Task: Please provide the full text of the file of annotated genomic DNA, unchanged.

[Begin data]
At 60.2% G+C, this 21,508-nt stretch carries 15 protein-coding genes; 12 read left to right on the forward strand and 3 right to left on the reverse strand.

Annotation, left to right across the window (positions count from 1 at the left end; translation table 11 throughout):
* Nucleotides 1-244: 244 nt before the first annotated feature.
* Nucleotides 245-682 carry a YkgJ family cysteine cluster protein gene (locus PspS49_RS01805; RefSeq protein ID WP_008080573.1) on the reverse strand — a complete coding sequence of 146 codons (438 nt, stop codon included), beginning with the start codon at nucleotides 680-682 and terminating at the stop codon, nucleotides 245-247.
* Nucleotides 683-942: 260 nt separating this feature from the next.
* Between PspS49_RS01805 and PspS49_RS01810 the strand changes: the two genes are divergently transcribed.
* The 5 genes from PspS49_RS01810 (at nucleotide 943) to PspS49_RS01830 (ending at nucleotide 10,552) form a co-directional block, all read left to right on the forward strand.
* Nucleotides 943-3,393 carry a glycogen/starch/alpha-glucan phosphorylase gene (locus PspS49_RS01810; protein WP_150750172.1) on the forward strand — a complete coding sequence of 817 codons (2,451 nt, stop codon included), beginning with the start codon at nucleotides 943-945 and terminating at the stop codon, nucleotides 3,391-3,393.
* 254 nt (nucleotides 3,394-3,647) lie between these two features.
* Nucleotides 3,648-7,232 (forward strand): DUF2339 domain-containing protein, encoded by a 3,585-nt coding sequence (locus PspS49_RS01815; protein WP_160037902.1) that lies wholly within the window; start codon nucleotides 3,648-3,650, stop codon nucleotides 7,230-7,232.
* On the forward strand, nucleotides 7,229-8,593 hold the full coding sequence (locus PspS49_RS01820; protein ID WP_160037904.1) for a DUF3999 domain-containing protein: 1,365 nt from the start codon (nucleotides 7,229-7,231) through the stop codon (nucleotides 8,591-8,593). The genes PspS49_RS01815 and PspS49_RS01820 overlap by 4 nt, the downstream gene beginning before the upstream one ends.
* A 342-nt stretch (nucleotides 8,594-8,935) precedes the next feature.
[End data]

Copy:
At 60.2% G+C, this 21,508-nt stretch carries 15 protein-coding genes; 12 read left to right on the forward strand and 3 right to left on the reverse strand.

Annotation, left to right across the window (positions count from 1 at the left end; translation table 11 throughout):
* Nucleotides 1-244: 244 nt before the first annotated feature.
* Nucleotides 245-682 carry a YkgJ family cysteine cluster protein gene (locus PspS49_RS01805; RefSeq protein ID WP_008080573.1) on the reverse strand — a complete coding sequence of 146 codons (438 nt, stop codon included), beginning with the start codon at nucleotides 680-682 and terminating at the stop codon, nucleotides 245-247.
* Nucleotides 683-942: 260 nt separating this feature from the next.
* Between PspS49_RS01805 and PspS49_RS01810 the strand changes: the two genes are divergently transcribed.
* The 5 genes from PspS49_RS01810 (at nucleotide 943) to PspS49_RS01830 (ending at nucleotide 10,552) form a co-directional block, all read left to right on the forward strand.
* Nucleotides 943-3,393 carry a glycogen/starch/alpha-glucan phosphorylase gene (locus PspS49_RS01810; protein WP_150750172.1) on the forward strand — a complete coding sequence of 817 codons (2,451 nt, stop codon included), beginning with the start codon at nucleotides 943-945 and terminating at the stop codon, nucleotides 3,391-3,393.
* 254 nt (nucleotides 3,394-3,647) lie between these two features.
* Nucleotides 3,648-7,232 (forward strand): DUF2339 domain-containing protein, encoded by a 3,585-nt coding sequence (locus PspS49_RS01815; protein WP_160037902.1) that lies wholly within the window; start codon nucleotides 3,648-3,650, stop codon nucleotides 7,230-7,232.
* On the forward strand, nucleotides 7,229-8,593 hold the full coding sequence (locus PspS49_RS01820; protein ID WP_160037904.1) for a DUF3999 domain-containing protein: 1,365 nt from the start codon (nucleotides 7,229-7,231) through the stop codon (nucleotides 8,591-8,593). The genes PspS49_RS01815 and PspS49_RS01820 overlap by 4 nt, the downstream gene beginning before the upstream one ends.
* A 342-nt stretch (nucleotides 8,594-8,935) precedes the next feature.